The two explanations described previously mentioned have very different implications for social policy, certainly in relation to how the problem of increasing marital instability may perhaps be dealt with. Bilton et al. (1995) offer a legal explanation and hence would see the solutions also being determined in this particular domain. If rises in divorce are thought to be the consequence of liberal divorce laws, the obvious way to stem this rise is to make them less obtainable. This solution, just one imagines, would lead to some reduction in divorce statistics; however, it cannot really be held up as a genuine choice to the problems of marital stress and breakdown in society. Indeed it would appear to be to be a alternative directed a little more at symptoms than addressing fundamental causes. Furthermore, the knowledge of social workers, working during the area of family welfare suggests that restricting a couple’s accessibility to divorce would in some cases serve only to exacerbate current marital problems (Johnson, 1981). In those cases where violence is involved, the consequences could be tragic. Apart from all this, returning to a lot more restrictive divorce laws appears to be a alternative small favoured by Australians. (Harrison, 1990).
    Hart (cited in Haralambos, 1995), crafting from the Marxist-feminist position, traces marital conflict to changes inside of the capitalist economic strategy and their resultant effect about the roles of men and women. It is difficult to know however, how this sort of an analysis could very well be translated into practical social policies. This is merely because the Hart program would appear to require on the to begin with site a radical restructuring from the economic scheme. Whilst this may be desirable for some, it isn’t really achievable during the existing political climate. Hart is right however, to suggest that a great deal marital conflict is generally linked in some way to the economic circumstances of families. This is borne out in a large number of statistical surveys which exhibit consistently that rates of divorce are higher among socially disadvantaged families (McDonald, 1993). This situation suggests then that social policies might need to be geared to providing service and security for these styles of families. It is tiny cause for optimism however, that in recent years governments of all persuasions have revealed an increasing reluctance to fund social welfare programs of this kind.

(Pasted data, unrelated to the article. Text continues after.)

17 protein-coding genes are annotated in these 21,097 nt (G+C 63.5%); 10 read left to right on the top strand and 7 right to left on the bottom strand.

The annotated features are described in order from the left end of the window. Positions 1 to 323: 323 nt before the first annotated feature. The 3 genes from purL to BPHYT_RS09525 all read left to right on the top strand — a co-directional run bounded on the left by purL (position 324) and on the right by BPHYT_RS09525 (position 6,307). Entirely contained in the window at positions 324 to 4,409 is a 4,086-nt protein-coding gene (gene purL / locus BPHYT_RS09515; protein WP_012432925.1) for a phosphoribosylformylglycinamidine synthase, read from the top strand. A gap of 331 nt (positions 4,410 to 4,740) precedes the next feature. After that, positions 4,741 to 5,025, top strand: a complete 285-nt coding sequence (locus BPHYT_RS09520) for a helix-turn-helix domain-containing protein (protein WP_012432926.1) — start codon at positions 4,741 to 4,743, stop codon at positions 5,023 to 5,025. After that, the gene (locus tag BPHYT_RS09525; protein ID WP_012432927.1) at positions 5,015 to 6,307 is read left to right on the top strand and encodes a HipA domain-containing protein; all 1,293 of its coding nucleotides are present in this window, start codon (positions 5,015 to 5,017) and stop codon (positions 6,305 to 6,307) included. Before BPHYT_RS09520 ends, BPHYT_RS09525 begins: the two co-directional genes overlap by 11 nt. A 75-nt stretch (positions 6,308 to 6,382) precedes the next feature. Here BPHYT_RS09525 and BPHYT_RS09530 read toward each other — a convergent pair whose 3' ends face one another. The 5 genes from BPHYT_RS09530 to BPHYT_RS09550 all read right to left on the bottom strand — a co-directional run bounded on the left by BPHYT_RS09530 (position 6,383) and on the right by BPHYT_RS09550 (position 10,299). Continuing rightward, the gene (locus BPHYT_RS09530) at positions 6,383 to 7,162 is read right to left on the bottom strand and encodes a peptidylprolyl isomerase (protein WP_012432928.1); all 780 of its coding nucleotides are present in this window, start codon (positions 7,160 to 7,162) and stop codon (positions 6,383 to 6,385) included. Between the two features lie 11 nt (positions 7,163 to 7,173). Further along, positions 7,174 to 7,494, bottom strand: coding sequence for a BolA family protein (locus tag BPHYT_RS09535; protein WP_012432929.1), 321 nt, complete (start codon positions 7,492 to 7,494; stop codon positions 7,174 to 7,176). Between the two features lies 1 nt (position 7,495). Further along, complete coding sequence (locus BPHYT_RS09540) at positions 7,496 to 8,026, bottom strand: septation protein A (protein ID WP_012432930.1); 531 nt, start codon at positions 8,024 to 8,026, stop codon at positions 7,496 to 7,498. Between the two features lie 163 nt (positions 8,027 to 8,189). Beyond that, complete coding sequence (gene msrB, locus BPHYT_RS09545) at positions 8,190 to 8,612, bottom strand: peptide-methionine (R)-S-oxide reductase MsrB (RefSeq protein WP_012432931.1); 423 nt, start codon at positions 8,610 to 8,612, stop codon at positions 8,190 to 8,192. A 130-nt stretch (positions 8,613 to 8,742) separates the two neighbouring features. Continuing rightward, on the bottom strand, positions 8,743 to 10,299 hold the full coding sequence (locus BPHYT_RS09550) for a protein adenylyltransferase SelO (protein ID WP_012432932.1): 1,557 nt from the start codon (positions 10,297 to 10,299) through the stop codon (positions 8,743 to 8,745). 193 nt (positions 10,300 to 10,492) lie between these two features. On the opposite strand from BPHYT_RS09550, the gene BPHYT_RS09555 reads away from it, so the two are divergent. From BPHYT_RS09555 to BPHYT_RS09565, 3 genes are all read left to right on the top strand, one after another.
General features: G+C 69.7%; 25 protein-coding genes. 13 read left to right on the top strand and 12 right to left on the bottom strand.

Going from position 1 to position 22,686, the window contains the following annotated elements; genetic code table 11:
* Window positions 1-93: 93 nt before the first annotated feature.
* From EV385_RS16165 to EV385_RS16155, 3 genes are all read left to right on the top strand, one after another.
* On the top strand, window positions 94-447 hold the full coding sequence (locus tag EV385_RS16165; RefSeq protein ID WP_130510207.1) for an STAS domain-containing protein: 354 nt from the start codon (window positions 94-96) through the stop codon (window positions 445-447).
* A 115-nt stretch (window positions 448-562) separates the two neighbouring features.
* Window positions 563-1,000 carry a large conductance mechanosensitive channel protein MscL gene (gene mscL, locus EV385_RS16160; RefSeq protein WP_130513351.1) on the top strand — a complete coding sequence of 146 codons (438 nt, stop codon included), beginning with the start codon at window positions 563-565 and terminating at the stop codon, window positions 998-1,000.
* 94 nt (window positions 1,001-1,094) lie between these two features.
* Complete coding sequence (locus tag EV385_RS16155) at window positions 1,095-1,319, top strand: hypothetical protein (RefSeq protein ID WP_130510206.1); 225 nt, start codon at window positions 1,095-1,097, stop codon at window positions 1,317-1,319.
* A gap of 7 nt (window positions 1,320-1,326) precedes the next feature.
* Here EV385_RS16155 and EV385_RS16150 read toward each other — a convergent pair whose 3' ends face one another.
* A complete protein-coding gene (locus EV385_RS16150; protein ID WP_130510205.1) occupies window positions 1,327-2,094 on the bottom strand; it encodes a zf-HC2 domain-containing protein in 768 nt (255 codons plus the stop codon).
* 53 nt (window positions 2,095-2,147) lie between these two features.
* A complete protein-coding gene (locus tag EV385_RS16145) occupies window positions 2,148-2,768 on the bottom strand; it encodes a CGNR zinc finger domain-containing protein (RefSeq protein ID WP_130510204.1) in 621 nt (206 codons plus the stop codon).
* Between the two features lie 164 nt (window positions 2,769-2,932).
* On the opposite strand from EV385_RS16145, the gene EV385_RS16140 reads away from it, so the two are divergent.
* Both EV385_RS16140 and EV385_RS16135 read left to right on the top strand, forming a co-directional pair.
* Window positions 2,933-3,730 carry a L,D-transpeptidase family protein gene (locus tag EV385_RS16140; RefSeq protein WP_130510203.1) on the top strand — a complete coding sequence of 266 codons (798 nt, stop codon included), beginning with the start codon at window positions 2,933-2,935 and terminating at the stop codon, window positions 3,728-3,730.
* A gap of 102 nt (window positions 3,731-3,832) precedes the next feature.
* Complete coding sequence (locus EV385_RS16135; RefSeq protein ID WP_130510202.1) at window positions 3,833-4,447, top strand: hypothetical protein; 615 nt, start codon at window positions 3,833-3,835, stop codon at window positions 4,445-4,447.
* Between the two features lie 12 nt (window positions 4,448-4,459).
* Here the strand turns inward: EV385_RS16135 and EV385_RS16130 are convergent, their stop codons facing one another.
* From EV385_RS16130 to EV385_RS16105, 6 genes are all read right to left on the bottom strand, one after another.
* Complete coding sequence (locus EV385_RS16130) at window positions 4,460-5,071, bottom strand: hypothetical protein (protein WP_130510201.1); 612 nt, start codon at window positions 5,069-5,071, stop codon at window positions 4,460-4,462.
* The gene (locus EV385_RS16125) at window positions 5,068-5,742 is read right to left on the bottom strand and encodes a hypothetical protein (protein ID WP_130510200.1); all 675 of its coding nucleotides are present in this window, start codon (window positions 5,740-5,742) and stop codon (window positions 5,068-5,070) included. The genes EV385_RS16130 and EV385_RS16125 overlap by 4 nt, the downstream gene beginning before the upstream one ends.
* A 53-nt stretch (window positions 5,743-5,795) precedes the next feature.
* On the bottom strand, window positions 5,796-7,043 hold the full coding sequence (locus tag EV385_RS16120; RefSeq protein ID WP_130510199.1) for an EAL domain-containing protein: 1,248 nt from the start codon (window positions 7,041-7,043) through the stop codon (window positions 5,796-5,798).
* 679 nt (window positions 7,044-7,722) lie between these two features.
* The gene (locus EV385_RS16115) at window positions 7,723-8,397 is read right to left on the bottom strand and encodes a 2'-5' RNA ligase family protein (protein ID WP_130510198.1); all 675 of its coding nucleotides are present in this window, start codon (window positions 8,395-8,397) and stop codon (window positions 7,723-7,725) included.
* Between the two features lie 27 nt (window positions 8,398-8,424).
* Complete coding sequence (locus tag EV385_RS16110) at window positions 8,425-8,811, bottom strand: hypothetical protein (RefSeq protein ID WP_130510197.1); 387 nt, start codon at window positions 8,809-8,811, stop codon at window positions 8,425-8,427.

It is difficult to offer a comprehensive explanation to the growing trend of marital breakdown; and it is even increased difficult to locate solutions that may ameliorate the problems created by it. Clearly though, as I have argued on this essay, essentially the most useful answers are to be found not inside a narrow legal framework, but in a broader socio-economic a person.
    Finally, it is worth pointing out that, whilst we may appear to be living in a very time of increased family instability, research suggests that historically, instability may have been the norm rather than the exception. As Bell and Zajdow (1997) point out, inside the past, one parent and step families had been added regular than is assumed – although the disruptive influence then was not divorce, but the premature death of just one or each parents. This situation suggests that in studying the modern-day family, a particular needs to employ a historical perspective, such as the possibility of hunting to the past in searching for ways of dealing with problems within the existing.
    References
    Australian Bureau of Statistics (1996). Divorces, Australia. Canberra: Australian Government Printing Services.
    Bell, R. and G. Zajdow (1997) Family and household. In R. Jureidini, S. Kenny and M. Poole (eds). Sociology: Australian Connections. St Leonards. NSW: Allen and Unwin
    Bilton, T. K. Bonnett and P. Jones (1987). Introductory Sociology. 2nd edition. London: MacMillan.
    Haralambos, M. (1995). Sociology: Themes and Perspectives. 3rd edition. London: Bell and Hyman.
    Harrison, M. (1995). Grounds for divorce. Family Matters. No 42 pp 34-35.
    Johnson, V. (1981). The Last Resort: A Women’s Refuge. Ringwood: Penguin.
    Kilmartin, C. (1997). Children divorce and one-parent families. Family Matters. No. 48. ( Available in the market On-line )
    McDonald, P. (1993). Family Trends and Structure in Australia. Australian Family Briefings No 3. Melbourne: Australian Institute of Family Studies.
    essay for sale over at this site

コメントを残す

メールアドレスが公開されることはありません。